March 2023 Newsletter

The Yukon Prize’s mission is to recognize excellence by Yukon visual artists and act as a catalyst for the promotion of Yukon visual art nationally and internationally.

Our Strategic Plan also sets out our values: to be artist centred, to seek excellence, to embrace diversity and inclusion and to celebrate Yukon artists.

How do we ensure that we are living up to those values?

One way is by seeking regular feedback from artists and having conversations with artists and the arts community about your needs.  If you are in Whitehorse, please come to our event on May 24, hosted by Nakai Theatre’s Jacob Zimmer, for lively discussion over beer and wings. Register with to attend, or email her if you can’t attend but would like your views to be heard.

Looking forward to seeing you there!

Alumni News

Works by two 2021 Yukon Prize finalists, Sho Sho Esquiro and Krystle Silverfox, were recently purchased by Global Affairs Canada Visual Arts Collection. The VAC is responsible for managing and curating fine art at Canadian embassies, high commissions and official residencies around the world.

Congrats, Krystle and Sho Sho!

Sho Sho Esquiro, Honouring our Mothers and Grandmothers, 2016
Photo credit Matika Wilbur

Krystle Silverfox, tth’i’ yáw nan (thread beads land), (series of 3) 2018
Images courtesy of the artist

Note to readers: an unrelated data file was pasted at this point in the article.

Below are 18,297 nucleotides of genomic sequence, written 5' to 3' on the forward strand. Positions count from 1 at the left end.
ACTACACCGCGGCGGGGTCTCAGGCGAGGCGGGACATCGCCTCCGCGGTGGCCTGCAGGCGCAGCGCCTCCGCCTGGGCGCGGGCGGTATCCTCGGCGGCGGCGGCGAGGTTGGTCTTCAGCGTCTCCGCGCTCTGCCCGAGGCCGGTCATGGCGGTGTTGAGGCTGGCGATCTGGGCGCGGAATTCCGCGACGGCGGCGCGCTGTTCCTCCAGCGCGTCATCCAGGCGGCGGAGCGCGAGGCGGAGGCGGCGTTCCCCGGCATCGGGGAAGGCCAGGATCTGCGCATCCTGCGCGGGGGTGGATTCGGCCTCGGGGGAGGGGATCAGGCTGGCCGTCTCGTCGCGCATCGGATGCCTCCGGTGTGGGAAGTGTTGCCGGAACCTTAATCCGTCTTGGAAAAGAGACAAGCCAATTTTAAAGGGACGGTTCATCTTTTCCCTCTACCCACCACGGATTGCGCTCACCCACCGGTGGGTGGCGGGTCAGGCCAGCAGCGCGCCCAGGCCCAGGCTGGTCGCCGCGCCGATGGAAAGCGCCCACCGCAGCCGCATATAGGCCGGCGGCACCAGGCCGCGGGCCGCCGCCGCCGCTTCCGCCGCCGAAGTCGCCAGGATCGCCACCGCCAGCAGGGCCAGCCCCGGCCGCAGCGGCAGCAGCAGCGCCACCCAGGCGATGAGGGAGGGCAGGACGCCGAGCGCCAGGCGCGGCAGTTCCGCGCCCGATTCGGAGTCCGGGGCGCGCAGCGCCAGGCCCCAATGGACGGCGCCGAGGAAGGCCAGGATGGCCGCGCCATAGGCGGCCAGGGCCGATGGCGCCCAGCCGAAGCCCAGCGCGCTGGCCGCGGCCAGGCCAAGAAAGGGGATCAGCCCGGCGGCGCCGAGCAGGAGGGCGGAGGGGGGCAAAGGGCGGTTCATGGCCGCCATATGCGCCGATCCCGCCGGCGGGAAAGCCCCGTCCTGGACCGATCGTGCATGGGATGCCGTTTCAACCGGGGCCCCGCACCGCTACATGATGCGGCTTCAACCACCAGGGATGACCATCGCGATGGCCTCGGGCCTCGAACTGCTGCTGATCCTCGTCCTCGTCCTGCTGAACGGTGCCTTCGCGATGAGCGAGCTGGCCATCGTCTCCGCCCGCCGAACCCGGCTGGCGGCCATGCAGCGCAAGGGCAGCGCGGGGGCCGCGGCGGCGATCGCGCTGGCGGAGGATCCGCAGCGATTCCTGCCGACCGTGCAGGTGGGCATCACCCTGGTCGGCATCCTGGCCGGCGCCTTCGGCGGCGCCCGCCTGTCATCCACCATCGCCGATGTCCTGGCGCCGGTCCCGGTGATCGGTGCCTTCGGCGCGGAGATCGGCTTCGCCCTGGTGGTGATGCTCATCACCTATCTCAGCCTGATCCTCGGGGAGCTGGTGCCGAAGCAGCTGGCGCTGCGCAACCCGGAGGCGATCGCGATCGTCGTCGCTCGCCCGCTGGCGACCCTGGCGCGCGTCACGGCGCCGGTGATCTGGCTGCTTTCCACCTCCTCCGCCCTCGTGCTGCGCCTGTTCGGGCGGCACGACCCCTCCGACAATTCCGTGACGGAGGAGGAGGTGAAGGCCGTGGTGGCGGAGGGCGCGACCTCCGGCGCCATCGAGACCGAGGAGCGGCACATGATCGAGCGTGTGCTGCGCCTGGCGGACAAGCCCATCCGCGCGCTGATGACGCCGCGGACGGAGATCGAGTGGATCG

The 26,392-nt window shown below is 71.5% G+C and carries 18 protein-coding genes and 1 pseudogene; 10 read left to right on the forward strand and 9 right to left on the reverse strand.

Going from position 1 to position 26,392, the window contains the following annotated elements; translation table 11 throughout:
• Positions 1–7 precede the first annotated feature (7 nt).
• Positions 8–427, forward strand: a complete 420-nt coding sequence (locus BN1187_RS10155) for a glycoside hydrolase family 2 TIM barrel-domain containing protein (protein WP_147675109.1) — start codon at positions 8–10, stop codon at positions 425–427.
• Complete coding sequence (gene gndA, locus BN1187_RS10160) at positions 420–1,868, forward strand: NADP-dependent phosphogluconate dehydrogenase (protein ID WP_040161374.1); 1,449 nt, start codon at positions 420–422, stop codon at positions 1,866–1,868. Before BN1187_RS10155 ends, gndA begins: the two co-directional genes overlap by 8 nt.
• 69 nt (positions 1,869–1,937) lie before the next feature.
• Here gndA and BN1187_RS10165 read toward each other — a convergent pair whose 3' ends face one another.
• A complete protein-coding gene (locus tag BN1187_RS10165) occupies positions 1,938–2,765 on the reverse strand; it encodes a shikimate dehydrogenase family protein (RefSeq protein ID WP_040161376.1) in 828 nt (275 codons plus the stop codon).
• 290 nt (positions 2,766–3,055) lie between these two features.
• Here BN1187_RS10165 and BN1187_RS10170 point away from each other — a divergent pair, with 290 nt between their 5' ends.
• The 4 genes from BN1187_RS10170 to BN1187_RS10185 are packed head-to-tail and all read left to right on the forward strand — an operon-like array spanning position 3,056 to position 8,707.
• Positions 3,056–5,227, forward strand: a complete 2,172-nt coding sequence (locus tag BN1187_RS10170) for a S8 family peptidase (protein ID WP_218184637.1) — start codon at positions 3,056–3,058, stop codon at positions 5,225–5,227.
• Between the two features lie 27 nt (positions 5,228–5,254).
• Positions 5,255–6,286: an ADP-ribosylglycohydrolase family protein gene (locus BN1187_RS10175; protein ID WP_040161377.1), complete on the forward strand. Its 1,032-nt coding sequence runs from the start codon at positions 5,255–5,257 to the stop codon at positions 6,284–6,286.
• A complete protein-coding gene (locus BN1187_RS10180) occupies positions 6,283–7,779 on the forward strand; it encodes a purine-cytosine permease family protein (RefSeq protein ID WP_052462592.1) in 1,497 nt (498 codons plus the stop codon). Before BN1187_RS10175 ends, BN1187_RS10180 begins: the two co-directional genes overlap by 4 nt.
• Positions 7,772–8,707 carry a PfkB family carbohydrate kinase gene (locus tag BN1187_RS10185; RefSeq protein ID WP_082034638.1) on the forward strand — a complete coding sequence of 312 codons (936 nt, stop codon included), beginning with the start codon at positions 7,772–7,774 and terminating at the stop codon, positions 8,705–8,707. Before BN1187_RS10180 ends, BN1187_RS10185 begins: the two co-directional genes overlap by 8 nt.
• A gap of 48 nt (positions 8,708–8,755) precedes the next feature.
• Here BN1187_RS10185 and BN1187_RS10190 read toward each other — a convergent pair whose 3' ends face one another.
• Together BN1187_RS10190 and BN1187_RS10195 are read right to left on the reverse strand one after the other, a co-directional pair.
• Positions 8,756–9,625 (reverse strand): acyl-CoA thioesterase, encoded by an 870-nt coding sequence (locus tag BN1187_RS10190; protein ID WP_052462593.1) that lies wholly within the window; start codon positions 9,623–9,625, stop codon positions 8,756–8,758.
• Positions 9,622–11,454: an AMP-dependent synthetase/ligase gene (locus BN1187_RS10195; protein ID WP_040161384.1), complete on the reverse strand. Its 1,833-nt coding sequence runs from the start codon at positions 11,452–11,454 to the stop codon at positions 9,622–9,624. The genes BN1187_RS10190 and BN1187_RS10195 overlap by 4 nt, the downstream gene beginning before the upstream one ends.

Yukon Prize 2021 finalist Krystle Silverfox’s new show In the Air is now open at Macauley & Co Fine Arts in Vancouver. The Selkirk First Nation artist’s exhibition includes four new works as well as her piece, Ets’edegél (Spear Game), a “sculpture installation that explores the excitement of Arctic winter games” (Silverfox).

Krystle Silverfox, ETS’EDEGÉL’ (SPEAR GAME), 2020
Photo credit Rachel Topham Photography

Roomba goes rogue

At the 2021 Yukon Prize exhibition opening at the Yukon Arts Centre, two pieces in the show interacted more than intended. Ken Anderson, finalist for the 2021 Yukon Prize, created a piece of work mounted on a Roomba, which briefly escaped its bounds and started eating a thread from fellow finalist Krystle Silverfox’s “All that Glitters is not Gold.”

In the top image, co-founder David Trick and finalist Amy Ball attempt to untangle threads from the rogue Roomba. Fortunately the art is all fine.

Below, Ken takes a closer look at the roaming Roomba and Krystle Silverfox stands in front of her work.